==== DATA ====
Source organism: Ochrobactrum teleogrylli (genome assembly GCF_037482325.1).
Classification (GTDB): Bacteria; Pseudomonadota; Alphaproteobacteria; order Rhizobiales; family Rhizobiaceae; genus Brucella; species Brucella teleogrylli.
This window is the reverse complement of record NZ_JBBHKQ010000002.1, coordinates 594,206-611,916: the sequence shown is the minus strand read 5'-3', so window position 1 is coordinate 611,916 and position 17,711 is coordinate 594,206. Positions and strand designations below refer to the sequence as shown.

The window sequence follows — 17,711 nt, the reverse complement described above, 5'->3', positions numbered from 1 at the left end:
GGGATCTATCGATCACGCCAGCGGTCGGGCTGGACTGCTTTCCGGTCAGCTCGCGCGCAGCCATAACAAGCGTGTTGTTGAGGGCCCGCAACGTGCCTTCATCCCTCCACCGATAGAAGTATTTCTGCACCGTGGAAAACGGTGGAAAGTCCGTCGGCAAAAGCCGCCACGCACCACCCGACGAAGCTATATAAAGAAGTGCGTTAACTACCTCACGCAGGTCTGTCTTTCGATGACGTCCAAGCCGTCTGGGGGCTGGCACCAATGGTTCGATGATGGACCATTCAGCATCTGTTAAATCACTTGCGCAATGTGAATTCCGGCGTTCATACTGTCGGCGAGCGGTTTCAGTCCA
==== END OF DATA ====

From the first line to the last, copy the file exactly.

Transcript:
Source organism: Ochrobactrum teleogrylli (genome assembly GCF_037482325.1).
Classification (GTDB): Bacteria; Pseudomonadota; Alphaproteobacteria; order Rhizobiales; family Rhizobiaceae; genus Brucella; species Brucella teleogrylli.
This window is the reverse complement of record NZ_JBBHKQ010000002.1, coordinates 594,206-611,916: the sequence shown is the minus strand read 5'-3', so window position 1 is coordinate 611,916 and position 17,711 is coordinate 594,206. Positions and strand designations below refer to the sequence as shown.

The window sequence follows — 17,711 nt, the reverse complement described above, 5'->3', positions numbered from 1 at the left end:
GGGATCTATCGATCACGCCAGCGGTCGGGCTGGACTGCTTTCCGGTCAGCTCGCGCGCAGCCATAACAAGCGTGTTGTTGAGGGCCCGCAACGTGCCTTCATCCCTCCACCGATAGAAGTATTTCTGCACCGTGGAAAACGGTGGAAAGTCCGTCGGCAAAAGCCGCCACGCACCACCCGACGAAGCTATATAAAGAAGTGCGTTAACTACCTCACGCAGGTCTGTCTTTCGATGACGTCCAAGCCGTCTGGGGGCTGGCACCAATGGTTCGATGATGGACCATTCAGCATCTGTTAAATCACTTGCGCAATGTGAATTCCGGCGTTCATACTGTCGGCGAGCGGTTTCAGTCCA